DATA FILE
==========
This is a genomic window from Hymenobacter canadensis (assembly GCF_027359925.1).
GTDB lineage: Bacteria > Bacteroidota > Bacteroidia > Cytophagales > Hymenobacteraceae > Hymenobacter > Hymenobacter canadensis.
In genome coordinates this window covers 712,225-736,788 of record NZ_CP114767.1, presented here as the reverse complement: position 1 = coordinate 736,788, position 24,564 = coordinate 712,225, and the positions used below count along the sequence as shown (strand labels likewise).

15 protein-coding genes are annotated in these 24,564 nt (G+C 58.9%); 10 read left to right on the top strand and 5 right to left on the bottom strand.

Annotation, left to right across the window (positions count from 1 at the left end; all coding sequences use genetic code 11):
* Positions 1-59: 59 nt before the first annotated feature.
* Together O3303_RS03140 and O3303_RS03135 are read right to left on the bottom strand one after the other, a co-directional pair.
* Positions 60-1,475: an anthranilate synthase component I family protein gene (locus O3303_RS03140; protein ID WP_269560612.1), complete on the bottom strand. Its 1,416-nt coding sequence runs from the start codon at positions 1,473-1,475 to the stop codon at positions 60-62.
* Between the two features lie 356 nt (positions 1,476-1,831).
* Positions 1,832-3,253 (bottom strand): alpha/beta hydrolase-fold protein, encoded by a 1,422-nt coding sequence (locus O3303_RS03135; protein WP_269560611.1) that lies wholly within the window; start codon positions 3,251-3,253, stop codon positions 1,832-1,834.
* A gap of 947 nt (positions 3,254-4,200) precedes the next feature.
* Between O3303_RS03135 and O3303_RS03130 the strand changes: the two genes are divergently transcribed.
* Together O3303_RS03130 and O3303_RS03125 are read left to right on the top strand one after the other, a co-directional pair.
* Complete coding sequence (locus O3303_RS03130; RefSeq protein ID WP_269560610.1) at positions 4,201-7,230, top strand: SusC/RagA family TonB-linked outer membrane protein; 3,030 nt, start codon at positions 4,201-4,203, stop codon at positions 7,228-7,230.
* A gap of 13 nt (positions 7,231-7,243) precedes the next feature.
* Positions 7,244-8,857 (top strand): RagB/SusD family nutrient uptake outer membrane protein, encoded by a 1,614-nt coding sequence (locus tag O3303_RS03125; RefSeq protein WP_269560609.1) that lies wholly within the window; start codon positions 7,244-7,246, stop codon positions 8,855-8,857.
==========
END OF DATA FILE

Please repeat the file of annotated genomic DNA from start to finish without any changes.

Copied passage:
This is a genomic window from Hymenobacter canadensis (assembly GCF_027359925.1).
GTDB lineage: Bacteria > Bacteroidota > Bacteroidia > Cytophagales > Hymenobacteraceae > Hymenobacter > Hymenobacter canadensis.
In genome coordinates this window covers 712,225-736,788 of record NZ_CP114767.1, presented here as the reverse complement: position 1 = coordinate 736,788, position 24,564 = coordinate 712,225, and the positions used below count along the sequence as shown (strand labels likewise).

15 protein-coding genes are annotated in these 24,564 nt (G+C 58.9%); 10 read left to right on the top strand and 5 right to left on the bottom strand.

Annotation, left to right across the window (positions count from 1 at the left end; all coding sequences use genetic code 11):
* Positions 1-59: 59 nt before the first annotated feature.
* Together O3303_RS03140 and O3303_RS03135 are read right to left on the bottom strand one after the other, a co-directional pair.
* Positions 60-1,475: an anthranilate synthase component I family protein gene (locus O3303_RS03140; protein ID WP_269560612.1), complete on the bottom strand. Its 1,416-nt coding sequence runs from the start codon at positions 1,473-1,475 to the stop codon at positions 60-62.
* Between the two features lie 356 nt (positions 1,476-1,831).
* Positions 1,832-3,253 (bottom strand): alpha/beta hydrolase-fold protein, encoded by a 1,422-nt coding sequence (locus O3303_RS03135; protein WP_269560611.1) that lies wholly within the window; start codon positions 3,251-3,253, stop codon positions 1,832-1,834.
* A gap of 947 nt (positions 3,254-4,200) precedes the next feature.
* Between O3303_RS03135 and O3303_RS03130 the strand changes: the two genes are divergently transcribed.
* Together O3303_RS03130 and O3303_RS03125 are read left to right on the top strand one after the other, a co-directional pair.
* Complete coding sequence (locus O3303_RS03130; RefSeq protein ID WP_269560610.1) at positions 4,201-7,230, top strand: SusC/RagA family TonB-linked outer membrane protein; 3,030 nt, start codon at positions 4,201-4,203, stop codon at positions 7,228-7,230.
* A gap of 13 nt (positions 7,231-7,243) precedes the next feature.
* Positions 7,244-8,857 (top strand): RagB/SusD family nutrient uptake outer membrane protein, encoded by a 1,614-nt coding sequence (locus tag O3303_RS03125; RefSeq protein WP_269560609.1) that lies wholly within the window; start codon positions 7,244-7,246, stop codon positions 8,855-8,857.